Exploring and Understanding Signal-response Relationships and Response Dynamics of Microbial Two-Component Signaling Systems
Date: 9 December 2013
University of Exeter
PhD in Biological Sciences
Two-component signaling systems are found in bacteria, fungi and plants. They mediate many of the physiological responses of these organisms to their environment and display several conserved biochemical and structural features. This thesis identifies a potential functional role for two commonly found architectures in two-component ...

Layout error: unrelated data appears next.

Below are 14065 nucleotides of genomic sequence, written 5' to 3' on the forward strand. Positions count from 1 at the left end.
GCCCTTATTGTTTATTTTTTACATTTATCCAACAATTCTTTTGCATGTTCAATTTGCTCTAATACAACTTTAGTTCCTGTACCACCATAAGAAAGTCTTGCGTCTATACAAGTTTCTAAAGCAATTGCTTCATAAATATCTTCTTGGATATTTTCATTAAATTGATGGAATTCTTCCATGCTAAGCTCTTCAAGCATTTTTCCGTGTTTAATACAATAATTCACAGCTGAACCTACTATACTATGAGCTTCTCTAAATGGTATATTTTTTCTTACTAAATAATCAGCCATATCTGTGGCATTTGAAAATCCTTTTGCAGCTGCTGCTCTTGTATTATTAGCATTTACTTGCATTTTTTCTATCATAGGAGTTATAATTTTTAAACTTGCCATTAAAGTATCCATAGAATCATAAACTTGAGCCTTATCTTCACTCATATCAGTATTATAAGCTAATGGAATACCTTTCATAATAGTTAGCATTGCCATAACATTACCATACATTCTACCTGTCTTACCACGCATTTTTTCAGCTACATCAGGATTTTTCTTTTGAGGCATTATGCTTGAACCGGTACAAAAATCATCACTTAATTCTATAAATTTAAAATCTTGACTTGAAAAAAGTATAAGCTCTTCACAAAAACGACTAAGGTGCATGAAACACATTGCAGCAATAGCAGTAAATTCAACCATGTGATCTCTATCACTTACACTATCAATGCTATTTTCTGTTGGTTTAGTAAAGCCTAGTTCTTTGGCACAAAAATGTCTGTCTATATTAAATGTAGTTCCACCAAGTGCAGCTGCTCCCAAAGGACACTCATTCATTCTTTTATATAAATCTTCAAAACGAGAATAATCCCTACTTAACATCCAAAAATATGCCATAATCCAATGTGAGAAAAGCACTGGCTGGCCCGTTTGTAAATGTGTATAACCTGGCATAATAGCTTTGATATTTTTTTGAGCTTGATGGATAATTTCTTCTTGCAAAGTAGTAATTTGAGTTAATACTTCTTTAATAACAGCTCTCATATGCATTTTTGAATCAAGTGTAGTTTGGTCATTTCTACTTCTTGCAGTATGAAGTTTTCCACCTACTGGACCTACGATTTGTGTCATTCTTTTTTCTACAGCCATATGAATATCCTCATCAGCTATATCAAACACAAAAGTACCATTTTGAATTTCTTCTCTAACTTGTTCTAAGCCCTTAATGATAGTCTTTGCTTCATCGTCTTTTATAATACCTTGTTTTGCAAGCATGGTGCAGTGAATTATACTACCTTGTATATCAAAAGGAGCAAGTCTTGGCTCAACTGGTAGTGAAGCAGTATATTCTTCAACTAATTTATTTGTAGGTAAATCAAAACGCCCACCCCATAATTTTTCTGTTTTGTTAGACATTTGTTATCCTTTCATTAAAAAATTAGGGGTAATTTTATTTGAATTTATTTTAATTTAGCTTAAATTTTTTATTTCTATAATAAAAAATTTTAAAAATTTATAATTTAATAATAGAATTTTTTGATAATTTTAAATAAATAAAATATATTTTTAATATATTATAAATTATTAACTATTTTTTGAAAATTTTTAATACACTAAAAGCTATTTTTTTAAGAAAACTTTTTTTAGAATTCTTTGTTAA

Two-component signaling systems are found in bacteria, fungi and plants. They mediate many of the physiological responses of these organisms to their environment and display several conserved biochemical and structural features. This thesis identifies a potential functional role for two commonly found architectures in two-component signaling system, the split kinases and phosphate sink, which suggests that by enabling switch-like behaviors they could underlie physiological decision making. I report that split histidine kinases, where autophosphorylation and phosphotransfer activities are segregated onto distinct proteins capable of complex formation, enable ultrasensitivity and bistability. By employing computer simulations and analytical approaches, I show that the specific biochemical features of split kinases “by design” enable higher nonlinearity in the system response compared to conventional two-component systems and those using bifunctional (but not split) kinases. I experimentally show that one of these requirements, namely segregation of the phosphatase activity only to the free form of one of the proteins making up the split kinase, is met in proteins isolated from Rhodobacter sphaeroides. While the split kinase I study from R. sphaeroides is specifically involved in chemotaxis, other split kinases are involved in diverse responses. Genomics studies suggest 2.3% of all chemotaxis kinases, and 2.8% of all kinases could be functioning as split kinases. Combining theoretical and experimental approaches, I show that the phosphate sink motif found in microbial and plant TCSs allows threshold behaviors. This motif involves a single histidine kinase that can phosphotransfer reversibly to two separate response regulators and examples are found in bacteria, yeast and plants. My results show that one of the response regulators can act as a “sink” or “buffer” that needs to be saturated before the system can generate significant responses. This sink, thereby allows the generation of a signal threshold that needs to be exceeded for there to be significant phosphoryl group flow to the other response regulator. Thus, this system can enable cells to display switch-like behavior to external signals. Using an analytical approach, I identify mathematical conditions on the system parameters that are necessary for threshold dynamics. I find these conditions to be satisfied in both of the natural systems where the system parameters have been measured. Further, by in vitro reconstitution of a sample system, I experimentally demonstrate threshold dynamics for a phosphate-sink containing two-component system. This study provides a link between these architectures of TCSs and signal-response relationship, thereby enabling experimentally testable hypotheses in these diverse two-component systems. These findings indicate split kinases and phosphate as a microbial alternative for enabling ultrasensitivity and bistability - known to be crucial for cellular decision making. By demonstrating ultrasensitivity, threshold dynamics and their mechanistic basis in a common class of two-component system, this study allows a better understanding of cellular signaling in a diverse range of organisms and will open the way to the design of novel threshold systems in synthetic biology. Thus, I believe that this study will have broad implications not only for microbiologists but also systems biologists who aim to decipher conserved dynamical features of cellular networks.
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